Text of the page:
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Peer-to-peer support: the impact on the ITSM function

As I’ve argued in this blog series, peer-to-peer support is potentially an extremely valuable aspect of today’s ITSM.

In particular it’s a useful adjunct to self-service, which becomes far more powerful if end-users are empowered to work together to solve problems and generate reusable information, rather than simply consuming information provided by the service desk team.

The organization should provide and promote collaborative spaces for joint problem-solving. If the community can’t solve an issue, it can simply be brought to the service desk using established processes. And as progress is made, updates can be shared to enable users to appreciate the benefits of collaboration.

To conclude this series, I would like now to look briefly at the impact of peer-to-peer support on the ITSM function.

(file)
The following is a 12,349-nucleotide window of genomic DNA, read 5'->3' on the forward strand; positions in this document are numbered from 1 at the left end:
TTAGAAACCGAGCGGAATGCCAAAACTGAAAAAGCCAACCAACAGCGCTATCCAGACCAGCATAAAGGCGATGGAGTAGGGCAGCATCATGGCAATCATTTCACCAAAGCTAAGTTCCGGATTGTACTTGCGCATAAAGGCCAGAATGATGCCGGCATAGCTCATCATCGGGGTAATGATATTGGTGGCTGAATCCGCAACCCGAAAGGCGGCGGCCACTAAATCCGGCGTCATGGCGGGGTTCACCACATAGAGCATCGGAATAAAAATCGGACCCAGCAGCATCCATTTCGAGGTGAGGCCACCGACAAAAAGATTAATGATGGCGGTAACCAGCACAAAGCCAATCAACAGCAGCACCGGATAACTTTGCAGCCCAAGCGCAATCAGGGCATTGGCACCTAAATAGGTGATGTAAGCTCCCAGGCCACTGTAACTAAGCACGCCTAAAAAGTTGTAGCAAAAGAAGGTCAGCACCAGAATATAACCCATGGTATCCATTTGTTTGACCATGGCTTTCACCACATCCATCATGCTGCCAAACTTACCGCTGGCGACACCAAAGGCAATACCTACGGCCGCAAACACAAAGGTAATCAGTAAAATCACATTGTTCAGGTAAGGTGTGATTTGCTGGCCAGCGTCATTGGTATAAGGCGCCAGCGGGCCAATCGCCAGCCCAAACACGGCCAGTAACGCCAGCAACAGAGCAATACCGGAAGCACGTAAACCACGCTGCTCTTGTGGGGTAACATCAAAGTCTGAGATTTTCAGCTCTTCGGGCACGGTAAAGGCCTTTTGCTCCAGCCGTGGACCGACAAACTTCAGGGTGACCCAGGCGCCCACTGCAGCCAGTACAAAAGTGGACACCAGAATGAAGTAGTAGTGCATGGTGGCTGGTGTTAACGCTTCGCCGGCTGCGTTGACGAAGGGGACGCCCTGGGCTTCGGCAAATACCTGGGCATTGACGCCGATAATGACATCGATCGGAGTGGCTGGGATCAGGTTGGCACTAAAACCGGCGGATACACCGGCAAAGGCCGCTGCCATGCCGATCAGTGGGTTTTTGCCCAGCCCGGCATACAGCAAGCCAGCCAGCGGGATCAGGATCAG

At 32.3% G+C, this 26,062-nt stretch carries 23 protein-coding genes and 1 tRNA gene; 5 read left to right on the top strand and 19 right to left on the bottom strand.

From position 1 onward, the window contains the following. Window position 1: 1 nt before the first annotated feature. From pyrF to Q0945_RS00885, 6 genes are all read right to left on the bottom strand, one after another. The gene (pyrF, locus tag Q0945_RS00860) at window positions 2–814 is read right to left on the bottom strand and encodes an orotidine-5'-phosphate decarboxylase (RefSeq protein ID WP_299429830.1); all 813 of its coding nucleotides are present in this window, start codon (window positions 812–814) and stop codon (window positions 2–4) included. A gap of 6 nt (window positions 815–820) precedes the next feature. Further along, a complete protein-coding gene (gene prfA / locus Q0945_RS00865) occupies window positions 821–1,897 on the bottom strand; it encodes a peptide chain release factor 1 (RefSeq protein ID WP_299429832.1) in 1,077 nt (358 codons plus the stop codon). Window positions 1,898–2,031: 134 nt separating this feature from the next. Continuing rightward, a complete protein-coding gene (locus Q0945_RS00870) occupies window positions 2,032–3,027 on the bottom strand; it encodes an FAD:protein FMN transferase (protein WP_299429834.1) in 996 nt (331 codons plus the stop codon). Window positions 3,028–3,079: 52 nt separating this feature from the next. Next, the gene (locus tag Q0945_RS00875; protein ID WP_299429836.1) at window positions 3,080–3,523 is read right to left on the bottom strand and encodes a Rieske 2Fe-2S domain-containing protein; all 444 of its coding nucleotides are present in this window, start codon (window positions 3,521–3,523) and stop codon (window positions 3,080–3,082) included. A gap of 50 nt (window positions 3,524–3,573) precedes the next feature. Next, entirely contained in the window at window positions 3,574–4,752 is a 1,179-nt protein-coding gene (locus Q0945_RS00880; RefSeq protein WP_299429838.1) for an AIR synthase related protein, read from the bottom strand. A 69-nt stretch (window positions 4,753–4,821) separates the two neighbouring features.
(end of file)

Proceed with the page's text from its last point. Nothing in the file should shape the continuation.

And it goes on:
First of all, IT people can and should participate actively in the collaborative conversation, along with users. The ITSM team should not just monitor discussions in the collaborative space, but also actively participate – for example to identify common issues, endorse proposed solutions, and move useful content to knowledge repositories so that it is available to others.

While joining in with the conversation, the team should take the opportunity to identify and make the most of peer champions – outstanding contributors to the community. In addition, the ITSM team should look out for signs of actual or emerging shadow IT and take appropriate action – whether that action is to suggest an ‘official’ alternative or to ensure that the shadow solution is appropriately managed.

So shift-left generally, and peer-to-peer support in particular, definitely alters the role of the IT Service Desk, but it’s important to understand that it doesn’t make it any less important – quite the opposite, in fact. Because staff are freed from the more mundane aspects of their roles, they are able to focus on projects that add value for the business. And that can only be good news for the future of IT and ITSM.

Gerry Sweeney

Written by Gerry Sweeney

Gerry founded Hornbill in 1995 and has been responsible for the architecture, design, and planning of the products and technologies that form the core of Hornbill's solutions today.